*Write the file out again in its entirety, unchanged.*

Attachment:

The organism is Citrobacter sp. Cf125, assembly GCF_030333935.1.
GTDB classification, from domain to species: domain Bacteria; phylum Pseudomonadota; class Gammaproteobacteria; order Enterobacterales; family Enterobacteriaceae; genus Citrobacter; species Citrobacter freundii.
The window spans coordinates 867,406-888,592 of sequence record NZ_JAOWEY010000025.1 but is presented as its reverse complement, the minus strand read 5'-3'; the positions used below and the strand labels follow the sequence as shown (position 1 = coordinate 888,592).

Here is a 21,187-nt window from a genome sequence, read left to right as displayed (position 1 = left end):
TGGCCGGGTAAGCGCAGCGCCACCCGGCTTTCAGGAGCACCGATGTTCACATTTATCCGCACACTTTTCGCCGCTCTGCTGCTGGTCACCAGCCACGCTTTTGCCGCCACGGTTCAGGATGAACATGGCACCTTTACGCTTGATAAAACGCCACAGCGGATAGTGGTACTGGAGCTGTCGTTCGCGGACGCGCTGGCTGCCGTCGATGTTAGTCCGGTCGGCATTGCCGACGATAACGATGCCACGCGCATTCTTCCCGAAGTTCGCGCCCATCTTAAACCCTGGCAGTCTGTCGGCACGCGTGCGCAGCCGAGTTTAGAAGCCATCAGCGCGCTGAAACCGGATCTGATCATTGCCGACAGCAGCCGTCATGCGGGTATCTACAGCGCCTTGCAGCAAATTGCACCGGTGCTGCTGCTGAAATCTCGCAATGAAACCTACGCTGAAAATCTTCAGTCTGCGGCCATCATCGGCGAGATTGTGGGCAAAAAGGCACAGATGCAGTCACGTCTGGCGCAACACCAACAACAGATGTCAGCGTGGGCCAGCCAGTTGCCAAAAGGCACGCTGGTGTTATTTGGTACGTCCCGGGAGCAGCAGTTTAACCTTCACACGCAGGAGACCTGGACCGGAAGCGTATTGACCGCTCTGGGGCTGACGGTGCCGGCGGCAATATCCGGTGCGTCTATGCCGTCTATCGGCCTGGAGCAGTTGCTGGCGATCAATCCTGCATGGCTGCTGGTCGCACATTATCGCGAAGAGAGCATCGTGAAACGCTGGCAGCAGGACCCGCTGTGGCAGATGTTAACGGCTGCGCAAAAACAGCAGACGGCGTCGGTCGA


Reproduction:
The organism is Citrobacter sp. Cf125, assembly GCF_030333935.1.
GTDB classification, from domain to species: domain Bacteria; phylum Pseudomonadota; class Gammaproteobacteria; order Enterobacterales; family Enterobacteriaceae; genus Citrobacter; species Citrobacter freundii.
The window spans coordinates 867,406-888,592 of sequence record NZ_JAOWEY010000025.1 but is presented as its reverse complement, the minus strand read 5'-3'; the positions used below and the strand labels follow the sequence as shown (position 1 = coordinate 888,592).

Here is a 21,187-nt window from a genome sequence, read left to right as displayed (position 1 = left end):
TGGCCGGGTAAGCGCAGCGCCACCCGGCTTTCAGGAGCACCGATGTTCACATTTATCCGCACACTTTTCGCCGCTCTGCTGCTGGTCACCAGCCACGCTTTTGCCGCCACGGTTCAGGATGAACATGGCACCTTTACGCTTGATAAAACGCCACAGCGGATAGTGGTACTGGAGCTGTCGTTCGCGGACGCGCTGGCTGCCGTCGATGTTAGTCCGGTCGGCATTGCCGACGATAACGATGCCACGCGCATTCTTCCCGAAGTTCGCGCCCATCTTAAACCCTGGCAGTCTGTCGGCACGCGTGCGCAGCCGAGTTTAGAAGCCATCAGCGCGCTGAAACCGGATCTGATCATTGCCGACAGCAGCCGTCATGCGGGTATCTACAGCGCCTTGCAGCAAATTGCACCGGTGCTGCTGCTGAAATCTCGCAATGAAACCTACGCTGAAAATCTTCAGTCTGCGGCCATCATCGGCGAGATTGTGGGCAAAAAGGCACAGATGCAGTCACGTCTGGCGCAACACCAACAACAGATGTCAGCGTGGGCCAGCCAGTTGCCAAAAGGCACGCTGGTGTTATTTGGTACGTCCCGGGAGCAGCAGTTTAACCTTCACACGCAGGAGACCTGGACCGGAAGCGTATTGACCGCTCTGGGGCTGACGGTGCCGGCGGCAATATCCGGTGCGTCTATGCCGTCTATCGGCCTGGAGCAGTTGCTGGCGATCAATCCTGCATGGCTGCTGGTCGCACATTATCGCGAAGAGAGCATCGTGAAACGCTGGCAGCAGGACCCGCTGTGGCAGATGTTAACGGCTGCGCAAAAACAGCAGACGGCGTCGGTCGA